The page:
|O.S.B. Wall’s granddaughter Isabel with siblings Ethel Ada and Roscoe Orin. Isabel was expelled from school for being black. (Photo Courtesy of Lisa Colby)|
Tracing lives of three ‘white’ families and their black forebears
Randall Lee Gibson, an urbane, Yale-educated Confederate general, mocked black people as “the most degraded of all races of men.’’ Later, as a US senator from Louisiana, he helped broker the end of Reconstruction, freeing the South to harass and lynch blacks virtually at will.
In the 20th century, his orphaned son, Preston, was raised by an aunt and her husband, who had been a justice on the US Supreme Court that legitimated racial segregation in the infamous case of Plessy v. Ferguson.
At the beginning of the 21st century, a rent-a-car employee and genealogy buff dubbed himself Sir Thomas Murphy after tracing his mother’s lineage to English aristocracy. His father’s line remained a mystery.
None of these white people knew that they had African-American ancestors who had “passed for white.’’
Race has always been an inherently unstable construct of nature, culture, and law. Should one be considered black if one grandparent or great-grandparent was black? Or does the “one-drop’’ rule hold, that a single black forebear makes one black? Does “race’’ exist in the eye of the beholder, or solely in the mind of the beheld. In today’s age of mixed-race chic — in which Mariah Carey and Derek Jeter are hailed as beautiful royalty — such questions may seem quaint. But throughout American history, the consequences have been deadly.
“The Invisible Line,’’ Daniel J. Sharfstein’s spellbinding chronicle of racial passing in America, reminds us that the phenomenon has existed since our Colonial beginnings — as escape from oppression, enhancement in status, and path to economic opportunity. However well defined in law, the racial line has always remained porous, breachable under the right conditions.
Sharfstein may be a law professor, at Vanderbilt, but he approaches his subject with a storyteller’s verve and a novelist’s gift for the telling detail. Much like Isabel Wilkerson, in “The Warmth of Other Suns,’’ last year’s acclaimed account of 20th-century black migrations out of the South, he tells the larger story in microcosm, through the prism of family histories.
What Senator Gibson did not know was that his great-grandfather Gideon Gibson was a free man of color, and a substantial landowner and slaveholder, who led the “Regulators’’ to a successful back-country revolt in Colonial South Carolina. To his peers, the author contends, Gideon Gibson was neither black nor white but merely rich and respected. His marriage to a white woman further blanched his progeny, and their relocation to Mississippi and Louisiana allowed the family’s African-American past to fade away altogether.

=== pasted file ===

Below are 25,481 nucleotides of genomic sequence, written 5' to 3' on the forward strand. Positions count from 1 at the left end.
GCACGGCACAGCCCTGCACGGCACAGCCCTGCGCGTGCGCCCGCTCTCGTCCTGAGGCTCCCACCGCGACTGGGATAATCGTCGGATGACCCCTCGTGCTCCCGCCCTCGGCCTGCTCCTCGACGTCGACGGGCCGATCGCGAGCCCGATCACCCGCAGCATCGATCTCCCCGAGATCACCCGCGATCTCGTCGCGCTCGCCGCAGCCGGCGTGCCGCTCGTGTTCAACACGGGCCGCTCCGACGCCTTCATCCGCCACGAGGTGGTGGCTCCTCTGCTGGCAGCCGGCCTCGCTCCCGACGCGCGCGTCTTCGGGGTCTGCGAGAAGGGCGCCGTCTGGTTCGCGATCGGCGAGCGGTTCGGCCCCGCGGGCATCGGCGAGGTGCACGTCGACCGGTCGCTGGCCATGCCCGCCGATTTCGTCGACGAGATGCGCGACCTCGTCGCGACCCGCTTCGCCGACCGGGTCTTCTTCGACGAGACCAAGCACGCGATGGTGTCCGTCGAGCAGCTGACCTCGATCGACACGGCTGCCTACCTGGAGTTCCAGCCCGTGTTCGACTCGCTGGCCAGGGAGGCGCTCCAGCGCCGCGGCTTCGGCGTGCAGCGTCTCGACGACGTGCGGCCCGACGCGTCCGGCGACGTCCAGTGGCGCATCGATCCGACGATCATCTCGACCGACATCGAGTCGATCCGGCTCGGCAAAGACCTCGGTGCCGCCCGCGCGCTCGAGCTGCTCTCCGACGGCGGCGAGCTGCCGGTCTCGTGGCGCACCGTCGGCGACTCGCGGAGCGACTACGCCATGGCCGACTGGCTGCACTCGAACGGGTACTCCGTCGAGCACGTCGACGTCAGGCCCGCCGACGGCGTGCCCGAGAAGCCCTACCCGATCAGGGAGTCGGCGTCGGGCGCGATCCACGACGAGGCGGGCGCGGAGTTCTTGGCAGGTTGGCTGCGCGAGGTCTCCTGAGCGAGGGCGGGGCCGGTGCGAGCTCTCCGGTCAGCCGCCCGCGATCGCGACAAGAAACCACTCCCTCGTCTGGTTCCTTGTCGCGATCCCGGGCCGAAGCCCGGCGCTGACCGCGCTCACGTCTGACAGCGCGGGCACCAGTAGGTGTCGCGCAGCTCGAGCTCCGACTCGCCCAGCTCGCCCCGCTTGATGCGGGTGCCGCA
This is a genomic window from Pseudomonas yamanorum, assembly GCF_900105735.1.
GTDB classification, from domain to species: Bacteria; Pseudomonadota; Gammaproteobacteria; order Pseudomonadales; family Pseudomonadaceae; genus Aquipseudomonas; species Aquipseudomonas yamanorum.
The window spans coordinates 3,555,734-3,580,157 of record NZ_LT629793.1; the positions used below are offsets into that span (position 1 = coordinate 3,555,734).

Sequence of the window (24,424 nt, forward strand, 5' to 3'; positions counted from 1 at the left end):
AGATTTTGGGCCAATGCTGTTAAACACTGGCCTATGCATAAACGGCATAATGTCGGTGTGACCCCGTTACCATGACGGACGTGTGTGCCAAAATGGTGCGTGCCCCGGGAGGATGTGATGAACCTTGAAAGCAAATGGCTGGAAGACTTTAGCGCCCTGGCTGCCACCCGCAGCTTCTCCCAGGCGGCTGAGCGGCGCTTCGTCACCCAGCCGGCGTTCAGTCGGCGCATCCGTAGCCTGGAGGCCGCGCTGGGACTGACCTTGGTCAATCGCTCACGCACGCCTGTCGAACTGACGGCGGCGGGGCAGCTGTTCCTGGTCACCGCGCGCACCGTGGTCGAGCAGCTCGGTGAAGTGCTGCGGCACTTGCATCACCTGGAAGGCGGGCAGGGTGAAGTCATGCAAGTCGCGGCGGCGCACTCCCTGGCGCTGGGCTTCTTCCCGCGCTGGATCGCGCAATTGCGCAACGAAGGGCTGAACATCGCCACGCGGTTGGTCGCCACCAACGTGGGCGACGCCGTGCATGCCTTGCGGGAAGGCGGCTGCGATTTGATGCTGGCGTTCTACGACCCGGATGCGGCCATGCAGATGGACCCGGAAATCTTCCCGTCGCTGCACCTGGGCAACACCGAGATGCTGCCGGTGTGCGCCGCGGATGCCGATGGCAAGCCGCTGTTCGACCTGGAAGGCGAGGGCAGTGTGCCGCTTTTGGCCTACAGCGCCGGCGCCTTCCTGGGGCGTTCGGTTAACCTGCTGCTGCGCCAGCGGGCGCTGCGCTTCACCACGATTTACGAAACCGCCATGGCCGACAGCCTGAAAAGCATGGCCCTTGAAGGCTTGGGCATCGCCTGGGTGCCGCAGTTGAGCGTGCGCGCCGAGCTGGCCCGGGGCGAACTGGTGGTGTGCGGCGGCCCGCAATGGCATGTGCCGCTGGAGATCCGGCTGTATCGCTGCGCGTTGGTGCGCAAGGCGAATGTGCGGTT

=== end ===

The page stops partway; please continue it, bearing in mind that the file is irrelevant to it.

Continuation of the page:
Alongside the upper-class Gibsons, Sharfstein follows two very different clans: the Walls, middle-class strivers of Ohio and Washington, D.C., and the Spencers, hardscrabble Kentucky farmers and laborers. Passing, the author underscores, took place at every class level.
O.S.B. Wall, an ancestor of Sir Thomas, is one of this story’s most intriguing characters. Offspring of a North Carolina planter and his slave, Wall was emancipated as a boy and grew up among Ohio abolitionists. He became as fierce an opponent of the racial status quo as the later Gibsons were its ardent defenders. During the Civil War he was named the first black captain in the US Army and, afterward, an agent with the Freedmen’s Bureau and the first black magistrate in the District of Columbia.
Sharfstein’s you-are-there approach to history produces dozens of vivid set pieces — Wall rescuing an escaped slave from slave catchers; Gideon Gibson taunting the commander of South Carolina’s militia; Senator Gibson delighting in owning the mansion once occupied by President Lincoln’s secretary of war.
In every case, the author clarifies the context that makes each family’s progression from black to white unique. The Spencers, eking out a living in Appalachia’s hills, sprang from the union of a freed slave and a white wife. Their son, Jordan, a hard-working laborer, was eventually able to buy land and earn the respect of his white neighbors. His race “became something people knew was there but had stopped seeing.’’
When one of his sons, who had migrated to Virginia, was called a “Negro,’’ he sued for slander and lost. The state’s highest court ordered a retrial, but it probably never took place, as the community decided to let matters drop. Over time, the Spencers, who had intermarried with numerous whites, stepped across the color line for good.
Each of the Wall offspring, faced with a hostile white world, declined to take up their father’s battle for civil rights. And who can blame them? The white press increasingly caricatured the once highly regarded O.S.B. Wall as a laughingstock. Bigotry blocked his son Stephen from promotions at the US Printing Office, and he lost a court battle to enroll his daughter in a white school. Little wonder that Stephen changed his surname to Gates, moved away and reinvented himself as a white man.
“The Invisible Line’’ is not only a work of serious scholarship based on exhaustive archival research but an immensely satisfying read. The only dissatisfaction comes from acknowledging the pain, shame, and anger that forced some Americans to deny part of who they really were.
Dan Cryer is author of “Being Alive and Having to Die: The Spiritual Odyssey of Forrest Church,’’ to be published this fall by St. Martin’s. he can be reached through his website, www.dancryer.org.